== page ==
- An analog-to-digital converter that converts the current and voltage values to digital signals
- A microcontroller (MCU) for reading signals
We wrote the firmware for the MCU that can compare measured values with current and voltage limits and then can send a command to the breaker.
But when designing protection circuits, you have to be careful. Extra electronics can not only increase the BMS cost but also increase internal resistance and reduce the power of the battery.
Constant-voltage/constant-current battery charging (Source: Integra Sources)
Thermal management is one of the most important Li-ion battery safety precautions for BMSes. It includes battery temperature control and deals with heating, cooling, and air conditioning
The challenge: Efficient Li-ion batteries are vulnerable. Lithium is a very reactive and flammable metal that can flame up in a flash when it comes into contact with water and air.
Even a minor increase in temperature or slight damage to the battery can cause thermal runaway and short-circuit, leading to explosion and fire.
That’s why battery thermal management is extremely important for Li-ion–based solutions. Acceptable temperatures for batteries are:
- 32˚F to 113˚F (0˚C to 45˚C ) for charging
- –4˚F to 140˚F (–20˚C to 60˚C) for discharging
- 32˚F to 68˚F (0˚C to 20˚C) for storing
Recommended actions: Your BMS’s battery thermal management system can check that the temperature is within the limits. To measure the temperature in and around the battery, you can use temperature sensors or thermistors — semiconductor thermal resistors.
A BMS finds out deviations from certain values and takes immediate actions to save the battery.
For instance, a BMS can apply thermistors and thermal fuses to protect the battery from overheating during work. They will open the circuit and disconnect the battery if the temperature rises too high.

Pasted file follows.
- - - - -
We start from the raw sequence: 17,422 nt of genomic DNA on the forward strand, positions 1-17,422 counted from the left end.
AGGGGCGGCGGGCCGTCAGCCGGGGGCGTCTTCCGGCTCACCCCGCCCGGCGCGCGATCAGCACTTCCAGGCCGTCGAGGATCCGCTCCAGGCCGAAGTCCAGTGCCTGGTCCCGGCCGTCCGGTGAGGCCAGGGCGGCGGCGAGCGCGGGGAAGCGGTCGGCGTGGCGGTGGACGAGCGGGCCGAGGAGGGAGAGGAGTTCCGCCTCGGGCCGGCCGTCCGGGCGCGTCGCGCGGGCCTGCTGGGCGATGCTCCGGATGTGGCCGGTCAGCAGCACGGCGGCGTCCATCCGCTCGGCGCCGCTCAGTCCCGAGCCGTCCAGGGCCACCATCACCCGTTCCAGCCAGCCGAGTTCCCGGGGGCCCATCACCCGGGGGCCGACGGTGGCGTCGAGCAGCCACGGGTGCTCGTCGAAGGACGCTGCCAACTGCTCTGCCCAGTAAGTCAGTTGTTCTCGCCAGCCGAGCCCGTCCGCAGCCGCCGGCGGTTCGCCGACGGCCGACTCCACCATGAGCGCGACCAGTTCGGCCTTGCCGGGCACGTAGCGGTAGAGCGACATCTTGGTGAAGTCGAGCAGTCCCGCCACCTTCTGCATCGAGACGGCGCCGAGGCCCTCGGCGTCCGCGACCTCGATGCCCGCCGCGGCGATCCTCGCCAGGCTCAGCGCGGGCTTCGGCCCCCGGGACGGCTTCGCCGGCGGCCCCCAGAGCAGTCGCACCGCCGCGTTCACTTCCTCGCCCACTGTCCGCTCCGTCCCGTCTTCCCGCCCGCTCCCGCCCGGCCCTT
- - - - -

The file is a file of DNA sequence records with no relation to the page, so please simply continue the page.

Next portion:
Most up-to-date BMSes use negative temperature coefficient (NTC) thermistors. They are very receptive and can detect any changes in resistance with high speed and accuracy.
BMS overtemperature protection system (Source: Integra Sources)
A thermal BMS focuses attention on lithium batteries while charging and discharging. First and foremost, it should track the temperature of the battery inside to protect it from thermal runaway and ignition.
Furthermore, it has to protect the battery against unfavorable environmental conditions. Li-ion batteries are very sensitive to temperature drops. You should charge or discharge them at a specific temperature (see the figures above). Exceeding limits may result in battery senescence, loss of power, and complete halting.
A thermal management system responds to any emergency. It adjusts the temperature or turns off the charger using battery cooling; fans; or heating, ventilation, and air conditioning (HVAC) systems.
Another feature implemented in BMSes is heat dissipation. The system uses it to remove excess heat generated by electrochemical reactions in a battery. The method includes air and liquid cooling and convection.
Besides the battery, you need to secure the thermal management of electronics involved in your BMS solution. A proper number of thermistors and thermostats can defend both the system and the user from potential thermal hazards.
The chances of fire happening are low, but sometimes the worst happens. In case of battery inflammation, the system should alert you immediately and take the necessary steps to cut it short. If you cannot avoid battery overheating, make sure your BMS has a fire-protection system.
The Challenge: Fire is one of the most serious menaces for a lithium BESS.
That is why you have to keep in mind the flammability of this technology and take all needed actions to prevent possible problems.
Yet your battery can catch fire due to manufacturing defects.
The flaws in cell packages and battery plates can cause internal short-circuits that lead to sparks, smoke, and flames.